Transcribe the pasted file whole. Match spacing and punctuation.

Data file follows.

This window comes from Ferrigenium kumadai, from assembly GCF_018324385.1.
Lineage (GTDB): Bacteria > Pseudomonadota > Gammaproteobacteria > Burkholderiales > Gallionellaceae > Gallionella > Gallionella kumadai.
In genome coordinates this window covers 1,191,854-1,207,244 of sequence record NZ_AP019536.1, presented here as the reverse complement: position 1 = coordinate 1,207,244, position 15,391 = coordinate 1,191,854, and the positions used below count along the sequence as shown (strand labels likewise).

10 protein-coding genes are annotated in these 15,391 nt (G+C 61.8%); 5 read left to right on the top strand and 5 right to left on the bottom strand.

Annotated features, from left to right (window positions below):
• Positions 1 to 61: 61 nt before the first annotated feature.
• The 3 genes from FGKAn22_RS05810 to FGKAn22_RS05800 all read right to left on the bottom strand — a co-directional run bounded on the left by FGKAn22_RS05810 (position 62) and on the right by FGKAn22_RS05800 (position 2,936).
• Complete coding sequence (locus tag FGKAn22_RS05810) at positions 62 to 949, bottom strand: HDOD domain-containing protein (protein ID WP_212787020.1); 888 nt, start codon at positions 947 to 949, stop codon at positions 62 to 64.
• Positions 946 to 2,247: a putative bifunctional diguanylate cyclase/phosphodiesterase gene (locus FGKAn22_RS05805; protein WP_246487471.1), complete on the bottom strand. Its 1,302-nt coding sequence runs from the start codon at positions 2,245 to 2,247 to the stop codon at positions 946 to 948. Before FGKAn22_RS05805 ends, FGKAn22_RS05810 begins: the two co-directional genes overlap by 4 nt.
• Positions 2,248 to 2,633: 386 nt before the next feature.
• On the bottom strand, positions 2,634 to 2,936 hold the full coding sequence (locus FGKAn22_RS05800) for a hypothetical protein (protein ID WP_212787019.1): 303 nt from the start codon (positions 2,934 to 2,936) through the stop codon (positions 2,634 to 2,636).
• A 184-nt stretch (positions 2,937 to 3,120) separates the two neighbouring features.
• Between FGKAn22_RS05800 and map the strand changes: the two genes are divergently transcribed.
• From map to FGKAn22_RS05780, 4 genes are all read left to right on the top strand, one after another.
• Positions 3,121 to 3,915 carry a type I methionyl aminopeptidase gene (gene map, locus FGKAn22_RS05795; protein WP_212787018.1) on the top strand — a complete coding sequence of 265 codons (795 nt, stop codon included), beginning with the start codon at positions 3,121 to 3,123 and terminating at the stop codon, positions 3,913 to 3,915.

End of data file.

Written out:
This window comes from Ferrigenium kumadai, from assembly GCF_018324385.1.
Lineage (GTDB): Bacteria > Pseudomonadota > Gammaproteobacteria > Burkholderiales > Gallionellaceae > Gallionella > Gallionella kumadai.
In genome coordinates this window covers 1,191,854-1,207,244 of sequence record NZ_AP019536.1, presented here as the reverse complement: position 1 = coordinate 1,207,244, position 15,391 = coordinate 1,191,854, and the positions used below count along the sequence as shown (strand labels likewise).

10 protein-coding genes are annotated in these 15,391 nt (G+C 61.8%); 5 read left to right on the top strand and 5 right to left on the bottom strand.

Annotated features, from left to right (window positions below):
• Positions 1 to 61: 61 nt before the first annotated feature.
• The 3 genes from FGKAn22_RS05810 to FGKAn22_RS05800 all read right to left on the bottom strand — a co-directional run bounded on the left by FGKAn22_RS05810 (position 62) and on the right by FGKAn22_RS05800 (position 2,936).
• Complete coding sequence (locus tag FGKAn22_RS05810) at positions 62 to 949, bottom strand: HDOD domain-containing protein (protein ID WP_212787020.1); 888 nt, start codon at positions 947 to 949, stop codon at positions 62 to 64.
• Positions 946 to 2,247: a putative bifunctional diguanylate cyclase/phosphodiesterase gene (locus FGKAn22_RS05805; protein WP_246487471.1), complete on the bottom strand. Its 1,302-nt coding sequence runs from the start codon at positions 2,245 to 2,247 to the stop codon at positions 946 to 948. Before FGKAn22_RS05805 ends, FGKAn22_RS05810 begins: the two co-directional genes overlap by 4 nt.
• Positions 2,248 to 2,633: 386 nt before the next feature.
• On the bottom strand, positions 2,634 to 2,936 hold the full coding sequence (locus FGKAn22_RS05800) for a hypothetical protein (protein ID WP_212787019.1): 303 nt from the start codon (positions 2,934 to 2,936) through the stop codon (positions 2,634 to 2,636).
• A 184-nt stretch (positions 2,937 to 3,120) separates the two neighbouring features.
• Between FGKAn22_RS05800 and map the strand changes: the two genes are divergently transcribed.
• From map to FGKAn22_RS05780, 4 genes are all read left to right on the top strand, one after another.
• Positions 3,121 to 3,915 carry a type I methionyl aminopeptidase gene (gene map, locus FGKAn22_RS05795; protein WP_212787018.1) on the top strand — a complete coding sequence of 265 codons (795 nt, stop codon included), beginning with the start codon at positions 3,121 to 3,123 and terminating at the stop codon, positions 3,913 to 3,915.